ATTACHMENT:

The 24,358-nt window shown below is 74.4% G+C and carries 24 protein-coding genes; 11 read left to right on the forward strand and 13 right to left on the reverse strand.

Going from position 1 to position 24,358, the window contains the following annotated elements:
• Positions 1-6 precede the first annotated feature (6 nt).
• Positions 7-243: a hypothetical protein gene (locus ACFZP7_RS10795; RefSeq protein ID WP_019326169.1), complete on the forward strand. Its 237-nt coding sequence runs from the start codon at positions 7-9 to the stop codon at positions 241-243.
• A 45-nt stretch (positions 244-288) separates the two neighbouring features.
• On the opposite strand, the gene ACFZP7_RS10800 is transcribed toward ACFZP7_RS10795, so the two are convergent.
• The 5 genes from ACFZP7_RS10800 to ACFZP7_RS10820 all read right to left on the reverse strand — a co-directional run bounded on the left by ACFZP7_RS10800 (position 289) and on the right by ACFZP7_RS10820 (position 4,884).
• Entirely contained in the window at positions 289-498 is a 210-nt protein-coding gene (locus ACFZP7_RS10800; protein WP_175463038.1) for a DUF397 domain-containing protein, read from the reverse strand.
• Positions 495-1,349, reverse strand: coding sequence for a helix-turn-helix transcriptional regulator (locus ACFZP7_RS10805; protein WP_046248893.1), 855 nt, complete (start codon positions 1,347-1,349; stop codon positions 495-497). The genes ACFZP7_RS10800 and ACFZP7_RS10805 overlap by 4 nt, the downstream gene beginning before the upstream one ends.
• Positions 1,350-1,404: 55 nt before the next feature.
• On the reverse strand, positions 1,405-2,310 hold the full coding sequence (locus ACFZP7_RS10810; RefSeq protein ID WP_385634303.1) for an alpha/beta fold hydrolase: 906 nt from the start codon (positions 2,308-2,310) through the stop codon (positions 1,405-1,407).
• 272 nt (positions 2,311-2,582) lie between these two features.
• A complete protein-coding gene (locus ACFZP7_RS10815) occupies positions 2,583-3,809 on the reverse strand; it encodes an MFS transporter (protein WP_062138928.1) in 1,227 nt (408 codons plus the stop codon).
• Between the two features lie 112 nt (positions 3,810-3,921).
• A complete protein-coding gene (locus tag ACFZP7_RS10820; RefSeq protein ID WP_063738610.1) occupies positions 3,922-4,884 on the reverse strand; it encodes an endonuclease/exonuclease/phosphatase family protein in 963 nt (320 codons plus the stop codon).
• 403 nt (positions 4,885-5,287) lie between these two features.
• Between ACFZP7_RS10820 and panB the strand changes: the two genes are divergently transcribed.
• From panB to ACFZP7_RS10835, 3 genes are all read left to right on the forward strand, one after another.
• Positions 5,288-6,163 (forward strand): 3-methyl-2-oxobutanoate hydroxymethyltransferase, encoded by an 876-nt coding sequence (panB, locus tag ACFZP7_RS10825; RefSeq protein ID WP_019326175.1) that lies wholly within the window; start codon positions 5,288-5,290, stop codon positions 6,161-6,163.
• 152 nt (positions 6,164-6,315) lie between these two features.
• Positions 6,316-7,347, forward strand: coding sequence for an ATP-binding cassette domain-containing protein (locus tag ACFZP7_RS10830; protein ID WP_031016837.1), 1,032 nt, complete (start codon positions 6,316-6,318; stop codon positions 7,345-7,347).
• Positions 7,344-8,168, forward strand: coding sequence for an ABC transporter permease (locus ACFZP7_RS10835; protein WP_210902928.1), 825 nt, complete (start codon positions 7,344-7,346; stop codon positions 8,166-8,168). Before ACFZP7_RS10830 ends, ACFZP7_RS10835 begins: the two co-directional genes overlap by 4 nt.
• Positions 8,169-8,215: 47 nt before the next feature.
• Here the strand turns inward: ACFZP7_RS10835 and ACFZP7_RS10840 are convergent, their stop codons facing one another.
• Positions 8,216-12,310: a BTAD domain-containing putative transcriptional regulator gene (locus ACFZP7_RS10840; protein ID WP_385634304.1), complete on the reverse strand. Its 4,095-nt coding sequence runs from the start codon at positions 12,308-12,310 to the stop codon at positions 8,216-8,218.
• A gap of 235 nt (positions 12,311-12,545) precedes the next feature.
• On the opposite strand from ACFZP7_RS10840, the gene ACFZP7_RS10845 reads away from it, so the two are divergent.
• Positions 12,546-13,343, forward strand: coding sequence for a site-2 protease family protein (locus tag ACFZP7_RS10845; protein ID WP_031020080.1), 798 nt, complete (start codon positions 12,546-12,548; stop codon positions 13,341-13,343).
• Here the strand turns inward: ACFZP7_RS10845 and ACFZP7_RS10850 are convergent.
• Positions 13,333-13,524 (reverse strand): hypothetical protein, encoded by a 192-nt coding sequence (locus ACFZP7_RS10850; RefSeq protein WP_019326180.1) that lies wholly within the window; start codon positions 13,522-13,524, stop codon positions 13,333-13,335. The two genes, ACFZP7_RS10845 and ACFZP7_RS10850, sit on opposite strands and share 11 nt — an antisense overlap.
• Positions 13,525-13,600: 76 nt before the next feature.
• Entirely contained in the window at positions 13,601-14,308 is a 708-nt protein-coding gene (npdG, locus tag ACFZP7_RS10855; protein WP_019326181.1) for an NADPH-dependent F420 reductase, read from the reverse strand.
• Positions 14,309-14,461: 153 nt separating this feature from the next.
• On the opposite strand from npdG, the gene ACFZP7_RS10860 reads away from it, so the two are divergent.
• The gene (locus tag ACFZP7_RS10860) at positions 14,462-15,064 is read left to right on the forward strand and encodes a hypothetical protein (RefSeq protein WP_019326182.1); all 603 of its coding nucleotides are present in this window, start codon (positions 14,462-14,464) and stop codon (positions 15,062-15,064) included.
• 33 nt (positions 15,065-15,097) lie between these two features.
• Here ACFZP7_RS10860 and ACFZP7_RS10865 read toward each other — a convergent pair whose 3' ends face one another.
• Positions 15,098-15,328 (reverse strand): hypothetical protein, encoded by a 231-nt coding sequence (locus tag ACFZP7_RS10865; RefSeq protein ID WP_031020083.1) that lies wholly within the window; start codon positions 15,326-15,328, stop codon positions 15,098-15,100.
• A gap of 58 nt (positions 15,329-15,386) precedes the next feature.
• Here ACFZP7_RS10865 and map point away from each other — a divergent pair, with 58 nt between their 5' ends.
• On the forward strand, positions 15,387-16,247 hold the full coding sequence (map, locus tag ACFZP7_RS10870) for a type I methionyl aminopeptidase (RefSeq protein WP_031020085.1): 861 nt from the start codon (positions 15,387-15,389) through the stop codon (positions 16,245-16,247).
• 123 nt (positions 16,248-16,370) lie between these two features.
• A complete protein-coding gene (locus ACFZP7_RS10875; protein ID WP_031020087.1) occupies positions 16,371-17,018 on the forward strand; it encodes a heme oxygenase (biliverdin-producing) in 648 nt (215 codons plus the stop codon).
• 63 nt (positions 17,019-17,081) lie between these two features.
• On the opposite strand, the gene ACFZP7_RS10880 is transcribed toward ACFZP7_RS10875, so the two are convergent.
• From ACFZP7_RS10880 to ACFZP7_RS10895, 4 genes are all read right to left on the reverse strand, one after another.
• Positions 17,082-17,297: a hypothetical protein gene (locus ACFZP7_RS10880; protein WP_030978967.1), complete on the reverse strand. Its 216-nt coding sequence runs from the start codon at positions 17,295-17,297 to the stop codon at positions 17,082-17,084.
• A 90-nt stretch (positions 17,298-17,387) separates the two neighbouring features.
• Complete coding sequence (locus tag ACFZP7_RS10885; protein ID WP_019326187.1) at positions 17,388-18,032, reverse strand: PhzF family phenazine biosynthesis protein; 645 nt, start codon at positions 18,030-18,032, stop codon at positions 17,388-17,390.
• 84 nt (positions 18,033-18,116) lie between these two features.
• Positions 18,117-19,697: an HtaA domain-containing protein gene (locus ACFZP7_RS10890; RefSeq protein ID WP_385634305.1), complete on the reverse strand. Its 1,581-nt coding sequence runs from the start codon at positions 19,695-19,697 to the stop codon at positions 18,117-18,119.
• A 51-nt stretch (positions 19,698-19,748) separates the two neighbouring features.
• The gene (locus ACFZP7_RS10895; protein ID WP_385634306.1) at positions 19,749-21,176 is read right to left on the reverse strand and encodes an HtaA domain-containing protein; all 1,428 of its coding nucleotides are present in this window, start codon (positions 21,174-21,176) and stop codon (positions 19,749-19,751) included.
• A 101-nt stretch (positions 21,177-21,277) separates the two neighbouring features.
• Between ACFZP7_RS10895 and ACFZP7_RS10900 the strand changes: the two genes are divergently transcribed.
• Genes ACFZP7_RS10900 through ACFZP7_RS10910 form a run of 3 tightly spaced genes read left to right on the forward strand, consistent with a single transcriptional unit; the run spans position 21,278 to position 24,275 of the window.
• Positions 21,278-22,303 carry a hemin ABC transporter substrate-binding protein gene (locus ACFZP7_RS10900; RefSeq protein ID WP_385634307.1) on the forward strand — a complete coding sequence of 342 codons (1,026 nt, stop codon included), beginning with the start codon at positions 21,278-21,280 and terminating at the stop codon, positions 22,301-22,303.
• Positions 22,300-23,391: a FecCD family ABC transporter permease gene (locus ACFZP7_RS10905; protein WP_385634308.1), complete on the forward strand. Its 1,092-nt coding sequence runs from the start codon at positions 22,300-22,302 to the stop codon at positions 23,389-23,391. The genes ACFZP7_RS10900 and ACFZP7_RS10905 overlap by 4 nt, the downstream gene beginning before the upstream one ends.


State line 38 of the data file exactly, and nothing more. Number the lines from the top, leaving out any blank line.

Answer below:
• Positions 15,098-15,328 (reverse strand): hypothetical protein, encoded by a 231-nt coding sequence (locus tag ACFZP7_RS10865; RefSeq protein ID WP_031020083.1) that lies wholly within the window; start codon positions 15,326-15,328, stop codon positions 15,098-15,100.